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H.G. Wells, Experiment in Autobiography: Discoveries and Conclusions of a Very Ordinary Brain (since 1866) (London: Victor Gollanz, 1934/ New York: Macmillan, 1934)

“Our withdrawal to Woking was a fairly cheerful adventure. Woking was the site of the first crematorium but few of our friends made more than five or six jokes about that. We borrowed a hundred pounds by a mortgage on Mrs. Robbins’ house in Putney and with that hundred pounds, believe it or not, we furnished a small resolute semi-detached villa with a minute greenhouse in the Maybury Road facing the railway line, where all night long the goods trains shunted and bumped and clattered—without serious effect upon our healthy slumbers. Close at hand in those days was a pretty and rarely used canal amidst pine woods, a weedy canal, beset with loose-strife, spiræa, forget-me-nots and yellow water lilies, upon which one could be happy for hours in a hired canoe, and in all directions stretched open and undeveloped heath land, so that we could walk and presently learn to ride bicycles and restore our broken contact with the open air. There I planned and wrote the War of the Worlds, the Wheels of Chance and the Invisible Man. I learnt to ride my bicycle upon sandy tracks with none but God to help me; he chastened me considerably in the process, and after a fall one day I wrote down a description of the state of my legs which became the opening chapter of the Wheels of Chance. I rode wherever Mr. Hoopdrive rode in that story. Later on I wheeled about the district marking down suitable places and people for destruction by my Martians.”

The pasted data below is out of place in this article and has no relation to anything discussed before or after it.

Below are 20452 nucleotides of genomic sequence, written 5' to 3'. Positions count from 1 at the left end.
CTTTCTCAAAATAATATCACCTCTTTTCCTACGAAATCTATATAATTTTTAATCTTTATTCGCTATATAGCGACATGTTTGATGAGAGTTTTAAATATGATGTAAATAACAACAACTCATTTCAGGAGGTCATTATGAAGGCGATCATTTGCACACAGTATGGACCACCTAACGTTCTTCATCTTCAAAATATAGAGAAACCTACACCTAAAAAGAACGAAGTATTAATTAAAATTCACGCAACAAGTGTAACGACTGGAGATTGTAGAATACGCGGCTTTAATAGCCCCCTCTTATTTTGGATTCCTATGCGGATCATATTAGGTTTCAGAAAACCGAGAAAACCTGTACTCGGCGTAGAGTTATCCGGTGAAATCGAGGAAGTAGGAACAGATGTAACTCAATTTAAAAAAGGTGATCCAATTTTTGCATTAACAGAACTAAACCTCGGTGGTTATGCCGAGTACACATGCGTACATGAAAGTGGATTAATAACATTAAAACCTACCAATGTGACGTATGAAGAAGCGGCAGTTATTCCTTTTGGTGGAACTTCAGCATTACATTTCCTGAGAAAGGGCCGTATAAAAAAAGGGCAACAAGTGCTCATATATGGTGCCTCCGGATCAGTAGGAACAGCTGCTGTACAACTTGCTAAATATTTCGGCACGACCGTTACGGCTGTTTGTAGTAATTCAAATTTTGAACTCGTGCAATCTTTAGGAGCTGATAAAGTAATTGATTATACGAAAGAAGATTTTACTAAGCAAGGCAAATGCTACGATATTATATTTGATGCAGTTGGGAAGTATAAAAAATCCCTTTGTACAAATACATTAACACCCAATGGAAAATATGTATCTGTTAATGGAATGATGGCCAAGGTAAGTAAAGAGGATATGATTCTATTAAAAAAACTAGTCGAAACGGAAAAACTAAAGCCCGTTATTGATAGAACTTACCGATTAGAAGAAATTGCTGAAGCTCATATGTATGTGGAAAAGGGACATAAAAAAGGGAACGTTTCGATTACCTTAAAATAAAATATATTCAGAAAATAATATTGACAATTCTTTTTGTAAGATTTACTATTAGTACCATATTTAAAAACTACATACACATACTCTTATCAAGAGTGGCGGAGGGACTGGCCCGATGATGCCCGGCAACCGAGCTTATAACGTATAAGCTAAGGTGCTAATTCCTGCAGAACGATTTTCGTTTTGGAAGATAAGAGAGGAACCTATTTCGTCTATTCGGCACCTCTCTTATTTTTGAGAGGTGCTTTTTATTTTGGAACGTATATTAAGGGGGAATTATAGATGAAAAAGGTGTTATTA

[Reprints include: Faber and Faber 1984, 2009]

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